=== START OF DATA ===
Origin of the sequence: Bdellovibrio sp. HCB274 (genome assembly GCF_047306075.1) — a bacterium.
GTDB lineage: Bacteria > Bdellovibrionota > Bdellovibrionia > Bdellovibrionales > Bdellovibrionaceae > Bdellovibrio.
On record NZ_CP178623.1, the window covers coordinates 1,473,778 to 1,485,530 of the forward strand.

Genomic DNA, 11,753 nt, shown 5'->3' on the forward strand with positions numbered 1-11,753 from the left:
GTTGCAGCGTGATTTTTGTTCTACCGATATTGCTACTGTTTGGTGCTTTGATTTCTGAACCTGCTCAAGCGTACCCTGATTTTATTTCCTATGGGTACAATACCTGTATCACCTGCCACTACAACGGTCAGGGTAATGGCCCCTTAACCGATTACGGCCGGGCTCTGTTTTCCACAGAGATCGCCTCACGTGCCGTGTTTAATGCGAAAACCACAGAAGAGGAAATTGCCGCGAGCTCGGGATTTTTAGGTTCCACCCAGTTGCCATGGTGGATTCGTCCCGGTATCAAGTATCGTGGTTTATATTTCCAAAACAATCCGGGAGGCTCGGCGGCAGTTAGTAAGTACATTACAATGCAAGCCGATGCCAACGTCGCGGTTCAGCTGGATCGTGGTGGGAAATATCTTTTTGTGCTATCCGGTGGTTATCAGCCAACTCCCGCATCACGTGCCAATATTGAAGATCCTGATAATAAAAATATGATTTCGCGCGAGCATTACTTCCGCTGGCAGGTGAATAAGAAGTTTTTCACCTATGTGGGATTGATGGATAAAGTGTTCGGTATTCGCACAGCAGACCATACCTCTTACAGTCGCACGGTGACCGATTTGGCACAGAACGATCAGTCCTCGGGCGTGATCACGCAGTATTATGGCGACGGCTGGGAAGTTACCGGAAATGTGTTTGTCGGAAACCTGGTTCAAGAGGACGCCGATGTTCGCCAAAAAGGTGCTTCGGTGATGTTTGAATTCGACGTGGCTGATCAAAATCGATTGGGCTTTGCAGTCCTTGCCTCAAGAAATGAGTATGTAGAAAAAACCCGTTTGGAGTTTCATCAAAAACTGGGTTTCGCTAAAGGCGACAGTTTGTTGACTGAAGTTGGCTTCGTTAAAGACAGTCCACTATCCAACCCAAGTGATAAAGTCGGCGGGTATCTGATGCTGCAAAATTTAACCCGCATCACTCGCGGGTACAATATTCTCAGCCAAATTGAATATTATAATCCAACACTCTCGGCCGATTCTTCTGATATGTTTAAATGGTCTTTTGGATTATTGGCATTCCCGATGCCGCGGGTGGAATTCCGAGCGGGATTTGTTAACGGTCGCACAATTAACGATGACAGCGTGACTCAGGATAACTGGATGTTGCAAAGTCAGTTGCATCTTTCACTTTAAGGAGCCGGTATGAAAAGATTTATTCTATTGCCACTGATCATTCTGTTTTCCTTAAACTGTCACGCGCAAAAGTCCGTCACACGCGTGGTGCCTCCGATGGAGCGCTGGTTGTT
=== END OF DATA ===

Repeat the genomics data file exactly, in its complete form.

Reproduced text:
Origin of the sequence: Bdellovibrio sp. HCB274 (genome assembly GCF_047306075.1) — a bacterium.
GTDB lineage: Bacteria > Bdellovibrionota > Bdellovibrionia > Bdellovibrionales > Bdellovibrionaceae > Bdellovibrio.
On record NZ_CP178623.1, the window covers coordinates 1,473,778 to 1,485,530 of the forward strand.

Genomic DNA, 11,753 nt, shown 5'->3' on the forward strand with positions numbered 1-11,753 from the left:
GTTGCAGCGTGATTTTTGTTCTACCGATATTGCTACTGTTTGGTGCTTTGATTTCTGAACCTGCTCAAGCGTACCCTGATTTTATTTCCTATGGGTACAATACCTGTATCACCTGCCACTACAACGGTCAGGGTAATGGCCCCTTAACCGATTACGGCCGGGCTCTGTTTTCCACAGAGATCGCCTCACGTGCCGTGTTTAATGCGAAAACCACAGAAGAGGAAATTGCCGCGAGCTCGGGATTTTTAGGTTCCACCCAGTTGCCATGGTGGATTCGTCCCGGTATCAAGTATCGTGGTTTATATTTCCAAAACAATCCGGGAGGCTCGGCGGCAGTTAGTAAGTACATTACAATGCAAGCCGATGCCAACGTCGCGGTTCAGCTGGATCGTGGTGGGAAATATCTTTTTGTGCTATCCGGTGGTTATCAGCCAACTCCCGCATCACGTGCCAATATTGAAGATCCTGATAATAAAAATATGATTTCGCGCGAGCATTACTTCCGCTGGCAGGTGAATAAGAAGTTTTTCACCTATGTGGGATTGATGGATAAAGTGTTCGGTATTCGCACAGCAGACCATACCTCTTACAGTCGCACGGTGACCGATTTGGCACAGAACGATCAGTCCTCGGGCGTGATCACGCAGTATTATGGCGACGGCTGGGAAGTTACCGGAAATGTGTTTGTCGGAAACCTGGTTCAAGAGGACGCCGATGTTCGCCAAAAAGGTGCTTCGGTGATGTTTGAATTCGACGTGGCTGATCAAAATCGATTGGGCTTTGCAGTCCTTGCCTCAAGAAATGAGTATGTAGAAAAAACCCGTTTGGAGTTTCATCAAAAACTGGGTTTCGCTAAAGGCGACAGTTTGTTGACTGAAGTTGGCTTCGTTAAAGACAGTCCACTATCCAACCCAAGTGATAAAGTCGGCGGGTATCTGATGCTGCAAAATTTAACCCGCATCACTCGCGGGTACAATATTCTCAGCCAAATTGAATATTATAATCCAACACTCTCGGCCGATTCTTCTGATATGTTTAAATGGTCTTTTGGATTATTGGCATTCCCGATGCCGCGGGTGGAATTCCGAGCGGGATTTGTTAACGGTCGCACAATTAACGATGACAGCGTGACTCAGGATAACTGGATGTTGCAAAGTCAGTTGCATCTTTCACTTTAAGGAGCCGGTATGAAAAGATTTATTCTATTGCCACTGATCATTCTGTTTTCCTTAAACTGTCACGCGCAAAAGTCCGTCACACGCGTGGTGCCTCCGATGGAGCGCTGGTTGTT